It has only been a few years since social enterprises with a business model have been coming up in India. My life took a turn for the better back in 2012 in a village called Sirohi.

I formed the Skilled Samaritan Foundation where the idea was that one could use his/her skills to make something good out of them. I moved from Bombay to Delhi. I put my vision of bringing about change and sustainable development on a website and that’s how people started contacting me. A bunch of students from the National Power Training Institute, Delhi got in touch with me. We wanted to do something for the village communities around Delhi. And that’s how we discovered Sirohi, a beautiful arcadian village in the vicinity of Delhi. I decided to leverage its beautiful landscape to organize eco-walks. That’s how it all started. A Facebook page to promote eco-tourism and be a tour guide for the people who would join us on such tours. I would get the local people involved who would cook food for them. During one such walk, we realized that there was no electricity in the village and hence we launched a solar lighting project.

Sirohi launch

After being involved and interacting with the members of the Sirohian community for almost half a decade, I realized the opportunity gap in our rural communities. People have immense talent but lack the chance and skills to showcase it. In 2019, I launched Sirohi – to empower rural artisans, especially women.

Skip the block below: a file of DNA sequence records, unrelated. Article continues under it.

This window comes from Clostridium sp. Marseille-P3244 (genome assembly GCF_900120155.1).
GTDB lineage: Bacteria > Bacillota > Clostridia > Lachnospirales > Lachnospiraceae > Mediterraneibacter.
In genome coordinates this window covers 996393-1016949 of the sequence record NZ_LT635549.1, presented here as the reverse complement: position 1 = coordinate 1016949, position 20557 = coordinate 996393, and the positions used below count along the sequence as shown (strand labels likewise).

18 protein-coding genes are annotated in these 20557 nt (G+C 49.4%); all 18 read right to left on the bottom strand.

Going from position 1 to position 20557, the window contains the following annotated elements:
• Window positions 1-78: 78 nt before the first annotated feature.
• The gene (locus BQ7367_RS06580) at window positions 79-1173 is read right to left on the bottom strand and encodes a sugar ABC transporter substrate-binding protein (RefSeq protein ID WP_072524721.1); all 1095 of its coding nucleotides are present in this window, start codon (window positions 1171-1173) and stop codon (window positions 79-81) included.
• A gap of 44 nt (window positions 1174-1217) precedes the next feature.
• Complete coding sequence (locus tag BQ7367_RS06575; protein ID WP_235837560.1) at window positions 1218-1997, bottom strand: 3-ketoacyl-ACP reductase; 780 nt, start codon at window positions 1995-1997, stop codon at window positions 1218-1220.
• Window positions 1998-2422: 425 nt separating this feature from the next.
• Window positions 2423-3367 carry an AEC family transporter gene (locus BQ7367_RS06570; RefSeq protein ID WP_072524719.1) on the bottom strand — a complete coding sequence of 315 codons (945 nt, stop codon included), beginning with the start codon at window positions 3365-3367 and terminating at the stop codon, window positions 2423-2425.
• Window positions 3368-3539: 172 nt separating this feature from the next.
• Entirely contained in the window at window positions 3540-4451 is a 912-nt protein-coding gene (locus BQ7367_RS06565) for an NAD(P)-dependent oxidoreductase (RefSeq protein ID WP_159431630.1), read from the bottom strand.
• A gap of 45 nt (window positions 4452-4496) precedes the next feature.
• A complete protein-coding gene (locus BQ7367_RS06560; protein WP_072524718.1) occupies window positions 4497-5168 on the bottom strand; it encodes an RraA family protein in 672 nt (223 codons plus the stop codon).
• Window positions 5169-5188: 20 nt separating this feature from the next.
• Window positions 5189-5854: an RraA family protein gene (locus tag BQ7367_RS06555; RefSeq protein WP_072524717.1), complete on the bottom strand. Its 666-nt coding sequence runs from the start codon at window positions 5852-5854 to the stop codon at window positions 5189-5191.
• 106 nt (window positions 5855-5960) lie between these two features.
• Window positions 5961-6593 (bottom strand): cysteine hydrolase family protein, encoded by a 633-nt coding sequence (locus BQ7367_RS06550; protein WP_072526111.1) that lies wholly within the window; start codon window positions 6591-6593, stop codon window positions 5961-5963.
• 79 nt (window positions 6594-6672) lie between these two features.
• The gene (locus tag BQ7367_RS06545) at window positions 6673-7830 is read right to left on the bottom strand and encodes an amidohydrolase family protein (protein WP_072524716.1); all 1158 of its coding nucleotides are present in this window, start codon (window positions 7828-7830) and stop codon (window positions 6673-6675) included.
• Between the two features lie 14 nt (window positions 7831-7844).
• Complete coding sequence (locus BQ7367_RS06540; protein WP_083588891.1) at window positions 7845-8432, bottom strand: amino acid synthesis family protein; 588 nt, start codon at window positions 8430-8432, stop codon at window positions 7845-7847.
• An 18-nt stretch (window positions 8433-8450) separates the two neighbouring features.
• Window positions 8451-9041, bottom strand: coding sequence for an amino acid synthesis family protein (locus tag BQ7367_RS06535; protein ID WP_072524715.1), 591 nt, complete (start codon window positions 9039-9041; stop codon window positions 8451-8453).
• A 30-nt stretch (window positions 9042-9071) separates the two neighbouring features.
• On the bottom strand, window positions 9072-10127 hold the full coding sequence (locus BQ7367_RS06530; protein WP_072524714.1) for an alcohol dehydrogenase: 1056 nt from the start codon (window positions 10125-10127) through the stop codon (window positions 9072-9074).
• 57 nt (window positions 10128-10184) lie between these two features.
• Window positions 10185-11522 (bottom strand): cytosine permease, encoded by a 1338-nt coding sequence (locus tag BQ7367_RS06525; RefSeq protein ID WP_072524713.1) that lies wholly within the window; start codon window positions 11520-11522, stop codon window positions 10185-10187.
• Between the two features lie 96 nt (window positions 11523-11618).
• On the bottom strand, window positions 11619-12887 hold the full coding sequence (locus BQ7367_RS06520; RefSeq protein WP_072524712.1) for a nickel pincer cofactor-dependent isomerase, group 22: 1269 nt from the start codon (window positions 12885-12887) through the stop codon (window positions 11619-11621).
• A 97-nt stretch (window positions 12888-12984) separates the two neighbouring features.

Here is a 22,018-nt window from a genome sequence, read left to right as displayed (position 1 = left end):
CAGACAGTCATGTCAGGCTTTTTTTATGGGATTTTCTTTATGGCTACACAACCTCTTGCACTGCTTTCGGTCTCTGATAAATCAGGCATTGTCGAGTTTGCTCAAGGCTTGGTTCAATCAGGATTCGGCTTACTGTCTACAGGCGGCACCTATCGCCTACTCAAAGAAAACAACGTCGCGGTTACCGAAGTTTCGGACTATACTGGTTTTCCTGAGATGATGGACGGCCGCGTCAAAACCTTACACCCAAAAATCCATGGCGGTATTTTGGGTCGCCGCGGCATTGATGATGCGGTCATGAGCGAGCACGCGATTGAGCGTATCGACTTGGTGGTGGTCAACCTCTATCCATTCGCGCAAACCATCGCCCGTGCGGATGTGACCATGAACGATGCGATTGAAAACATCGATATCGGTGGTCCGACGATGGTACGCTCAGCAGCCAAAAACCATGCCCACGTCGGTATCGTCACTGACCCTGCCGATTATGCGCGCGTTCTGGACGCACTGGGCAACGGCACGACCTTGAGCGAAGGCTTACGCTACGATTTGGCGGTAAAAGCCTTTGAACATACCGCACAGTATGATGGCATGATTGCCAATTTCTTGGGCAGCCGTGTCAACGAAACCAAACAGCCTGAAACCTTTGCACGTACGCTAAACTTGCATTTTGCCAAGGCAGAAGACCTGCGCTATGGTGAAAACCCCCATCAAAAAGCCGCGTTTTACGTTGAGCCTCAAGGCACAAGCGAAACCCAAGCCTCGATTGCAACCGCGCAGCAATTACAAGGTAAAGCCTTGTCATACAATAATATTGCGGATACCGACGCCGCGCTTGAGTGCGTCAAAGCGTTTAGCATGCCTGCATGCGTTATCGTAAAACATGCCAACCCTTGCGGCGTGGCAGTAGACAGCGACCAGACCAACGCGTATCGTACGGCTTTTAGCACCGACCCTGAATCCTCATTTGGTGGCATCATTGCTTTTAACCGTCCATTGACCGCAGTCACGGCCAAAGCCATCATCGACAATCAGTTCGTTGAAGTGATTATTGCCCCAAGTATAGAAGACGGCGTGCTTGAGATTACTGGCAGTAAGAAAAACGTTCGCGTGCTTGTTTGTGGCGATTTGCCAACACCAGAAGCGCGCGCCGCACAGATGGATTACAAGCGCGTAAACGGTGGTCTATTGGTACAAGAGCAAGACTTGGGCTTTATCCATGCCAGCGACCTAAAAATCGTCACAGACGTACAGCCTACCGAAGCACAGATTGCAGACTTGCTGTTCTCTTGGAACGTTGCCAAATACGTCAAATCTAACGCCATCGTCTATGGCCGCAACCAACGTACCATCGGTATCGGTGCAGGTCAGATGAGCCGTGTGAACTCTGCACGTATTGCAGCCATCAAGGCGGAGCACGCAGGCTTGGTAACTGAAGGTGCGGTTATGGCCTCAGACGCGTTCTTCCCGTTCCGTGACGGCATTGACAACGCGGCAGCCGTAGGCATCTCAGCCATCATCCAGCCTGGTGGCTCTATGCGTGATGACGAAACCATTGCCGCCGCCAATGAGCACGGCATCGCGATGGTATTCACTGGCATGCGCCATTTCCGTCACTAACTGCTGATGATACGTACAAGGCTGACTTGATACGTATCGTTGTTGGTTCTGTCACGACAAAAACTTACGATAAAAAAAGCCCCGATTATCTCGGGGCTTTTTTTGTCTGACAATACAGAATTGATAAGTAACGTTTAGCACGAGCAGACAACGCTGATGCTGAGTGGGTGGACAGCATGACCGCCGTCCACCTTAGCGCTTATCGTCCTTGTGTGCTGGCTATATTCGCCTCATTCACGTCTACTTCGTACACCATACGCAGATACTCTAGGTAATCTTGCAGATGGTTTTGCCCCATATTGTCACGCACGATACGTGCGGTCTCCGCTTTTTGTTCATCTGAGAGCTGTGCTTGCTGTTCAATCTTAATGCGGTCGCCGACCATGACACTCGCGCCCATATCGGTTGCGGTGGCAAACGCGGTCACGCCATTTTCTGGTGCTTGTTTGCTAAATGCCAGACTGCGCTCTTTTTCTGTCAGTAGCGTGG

Pillars of Sirohi 

skill development and learning

Every product at Sirohi tells a story.  We create all manner of ready-to-ship and customizable home and lifestyle products. We partner with online marketplaces like Okhai, Himalayan Origins, Amala Earth, etc., and wholesalers to sell our products apart from listing them on our website. Many of these marketplaces share our vision of supporting India’s artisanal economy and encourage sustainable and responsible consumption. Besides this, our social media handle on Instagram has also helped us in effectively communicating our story.


We have partnered with some amazing home and decor retail stored across India to display our products. Our partners include the likes of Cover Story in Hyderabad, Saanch Studio in Indore, Salt Studio in Kochi, Le Marche in Delhi & Gurugram, Studio Verandah in Goa, etc.


Women Empowerment

Sirohi started operations with a single woman – Gauhar Fatma in June 2019 in Muzaffarnagar, Uttar Pradesh. Today, we are home to more than 750 women. The plight of women from rural and urban areas across the globe has been due to the lack of income opportunities and socio-economic barriers.